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Good companies invest in skills

Doug Hunter, Manager: Professional Services, SYSPRO Africa
Doug Hunter, Manager: Professional Services, SYSPRO Africa

The COVID-19 pandemic has driven accelerated digital transformation. Not only has this created greater demand for technical skills within businesses, it’s also created opportunities for employees to acquire new skills to fill new roles that have opened up within the organisation as a result of digitalisation and the drive towards the fourth industrial revolution, or 4IR.

Doug Hunter, Manager of Professional Services at SYSPRO, says good companies will always invest in their employees’ skills and developing people, regardless of what’s going on in the world at any given moment, pandemics included. “Not only do good businesses hire the right skills for the business’s current requirements, they also invest in new skills as the company’s needs change.”

Le’Anne Ponen, Manager: Education & User Enablement at SYSPRO, adds: “As companies transform and move to the cloud, it’s opened up a whole new box of skills that are in demand to meet the requirements of Industry 4.0, while COVID-19 has also unearthed a few skillsets that require sharpening, as well as huge demand for new skills. Ask any employees what they want from their employer and they’ll answer ‘skills training’. People want to acquire knowledge and grow, ensuring their future employability. Businesses that want to retain their best talent need to ensure they offer them the opportunity to reskill and upskill.”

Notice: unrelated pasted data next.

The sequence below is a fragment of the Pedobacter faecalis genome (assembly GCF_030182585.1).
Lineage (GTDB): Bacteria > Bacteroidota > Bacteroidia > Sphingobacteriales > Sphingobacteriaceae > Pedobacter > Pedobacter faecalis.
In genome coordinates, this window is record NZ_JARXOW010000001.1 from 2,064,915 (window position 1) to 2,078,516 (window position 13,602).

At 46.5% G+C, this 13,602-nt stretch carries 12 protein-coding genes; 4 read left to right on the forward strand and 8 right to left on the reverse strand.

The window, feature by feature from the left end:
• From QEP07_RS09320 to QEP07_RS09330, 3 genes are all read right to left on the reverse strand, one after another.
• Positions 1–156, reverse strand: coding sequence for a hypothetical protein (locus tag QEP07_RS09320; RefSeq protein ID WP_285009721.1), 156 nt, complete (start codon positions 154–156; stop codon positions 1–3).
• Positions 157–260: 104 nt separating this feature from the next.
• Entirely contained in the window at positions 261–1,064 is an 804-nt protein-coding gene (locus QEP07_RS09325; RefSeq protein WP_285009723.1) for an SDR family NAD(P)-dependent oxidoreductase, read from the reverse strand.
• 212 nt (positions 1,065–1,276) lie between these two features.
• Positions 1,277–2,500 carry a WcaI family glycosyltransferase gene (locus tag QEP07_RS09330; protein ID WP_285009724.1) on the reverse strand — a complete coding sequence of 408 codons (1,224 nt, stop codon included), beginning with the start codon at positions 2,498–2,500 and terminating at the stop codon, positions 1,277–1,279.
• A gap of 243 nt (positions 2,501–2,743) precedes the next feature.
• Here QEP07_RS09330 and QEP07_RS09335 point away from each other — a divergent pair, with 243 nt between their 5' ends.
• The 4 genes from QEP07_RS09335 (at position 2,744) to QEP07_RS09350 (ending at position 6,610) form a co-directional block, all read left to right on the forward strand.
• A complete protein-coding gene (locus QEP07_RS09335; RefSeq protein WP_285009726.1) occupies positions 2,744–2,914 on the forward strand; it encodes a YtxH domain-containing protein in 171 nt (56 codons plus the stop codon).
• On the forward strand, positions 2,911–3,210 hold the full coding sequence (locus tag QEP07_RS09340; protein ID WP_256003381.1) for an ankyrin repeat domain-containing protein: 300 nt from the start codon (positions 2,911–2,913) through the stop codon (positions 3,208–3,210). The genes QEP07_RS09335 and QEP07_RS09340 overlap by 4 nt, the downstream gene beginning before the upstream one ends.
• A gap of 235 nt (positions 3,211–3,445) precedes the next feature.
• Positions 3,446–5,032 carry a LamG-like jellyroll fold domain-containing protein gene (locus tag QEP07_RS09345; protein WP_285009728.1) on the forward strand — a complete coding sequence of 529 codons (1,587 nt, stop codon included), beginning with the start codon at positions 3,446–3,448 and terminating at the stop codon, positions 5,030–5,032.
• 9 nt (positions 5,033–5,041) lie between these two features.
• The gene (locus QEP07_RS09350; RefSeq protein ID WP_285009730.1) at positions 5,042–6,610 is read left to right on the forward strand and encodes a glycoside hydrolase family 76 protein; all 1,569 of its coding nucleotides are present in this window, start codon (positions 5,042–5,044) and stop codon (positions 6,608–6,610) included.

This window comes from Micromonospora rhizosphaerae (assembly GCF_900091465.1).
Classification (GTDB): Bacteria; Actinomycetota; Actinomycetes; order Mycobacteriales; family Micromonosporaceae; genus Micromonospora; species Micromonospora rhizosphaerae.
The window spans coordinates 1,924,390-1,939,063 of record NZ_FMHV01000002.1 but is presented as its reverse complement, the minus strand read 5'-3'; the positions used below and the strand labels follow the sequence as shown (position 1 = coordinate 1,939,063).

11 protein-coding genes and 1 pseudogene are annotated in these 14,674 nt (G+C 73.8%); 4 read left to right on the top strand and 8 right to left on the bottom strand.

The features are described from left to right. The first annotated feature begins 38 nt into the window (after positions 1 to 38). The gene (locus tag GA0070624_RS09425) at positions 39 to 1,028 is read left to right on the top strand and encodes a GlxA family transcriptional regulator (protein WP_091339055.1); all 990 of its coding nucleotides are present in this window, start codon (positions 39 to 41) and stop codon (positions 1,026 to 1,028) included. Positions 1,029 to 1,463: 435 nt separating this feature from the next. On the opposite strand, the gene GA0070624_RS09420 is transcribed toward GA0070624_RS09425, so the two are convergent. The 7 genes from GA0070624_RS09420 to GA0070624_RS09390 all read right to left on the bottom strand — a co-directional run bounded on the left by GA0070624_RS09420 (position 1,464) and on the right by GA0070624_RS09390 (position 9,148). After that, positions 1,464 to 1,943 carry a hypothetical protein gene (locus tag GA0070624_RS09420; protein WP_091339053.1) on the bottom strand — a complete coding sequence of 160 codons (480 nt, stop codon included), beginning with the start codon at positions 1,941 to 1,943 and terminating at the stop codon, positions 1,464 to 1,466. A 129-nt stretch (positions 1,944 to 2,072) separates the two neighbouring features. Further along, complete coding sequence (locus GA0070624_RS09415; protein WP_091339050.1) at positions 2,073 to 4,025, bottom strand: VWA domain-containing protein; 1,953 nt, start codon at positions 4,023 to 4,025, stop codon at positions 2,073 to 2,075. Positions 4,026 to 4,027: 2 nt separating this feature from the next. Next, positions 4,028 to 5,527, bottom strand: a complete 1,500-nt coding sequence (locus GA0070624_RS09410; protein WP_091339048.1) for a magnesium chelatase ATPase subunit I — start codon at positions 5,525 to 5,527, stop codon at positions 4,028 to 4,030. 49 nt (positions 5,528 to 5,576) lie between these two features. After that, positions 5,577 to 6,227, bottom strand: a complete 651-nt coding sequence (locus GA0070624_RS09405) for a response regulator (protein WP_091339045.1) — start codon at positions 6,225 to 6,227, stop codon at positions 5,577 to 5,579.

Le’Anne Ponen, Manager Education & User Enablement], SYSPRO Africa.
Le’Anne Ponen, Manager Education & User Enablement], SYSPRO Africa.

However, with the pandemic, business education has taken a back seat. Because of the lockdown, some companies had to postpone their training programmes as the SETAs froze payments over this period. In addition, the lockdown regulations and social distancing requirements made it challenging to carry out classroom-based training, hence the shifted demand for online learning and e-learning as people came to terms with this new way of acquiring knowledge, says Ponen.

While working remotely, people have become more comfortable doing online meetings, which in turn has made them more comfortable with e-learning and online learning. Fear of retrenchment has also resulted in people wanting to improve their skills and, in so doing, render themselves a more valuable employee.

“While lockdown caused people to turn to online resources to improve their skills, the problem,” says Hunter, “is that some of the e-learning content is good, some of it is average and some of it is poor quality – and all three are usually riddled with advertising.”

Smart companies completely changed the nature of their business during COVID in order to survive. Restaurants and retailers had to offer online ordering and deliveries, manufacturers shifted their focus to personal protective equipment and delivery companies had to increase their capacity. Companies had to adapt to the environment that prevailed. And employees had to learn new skills on the fly.

“Companies are definitely still investing in their employees and looking to recruit the new skills they need arising out of the new ways of doing business, such as having to deal with e-commerce and skyrocketing orders, but we’re also seeing people trying to educate themselves to keep pace with the changing business to remain relevant in their roles, he explains.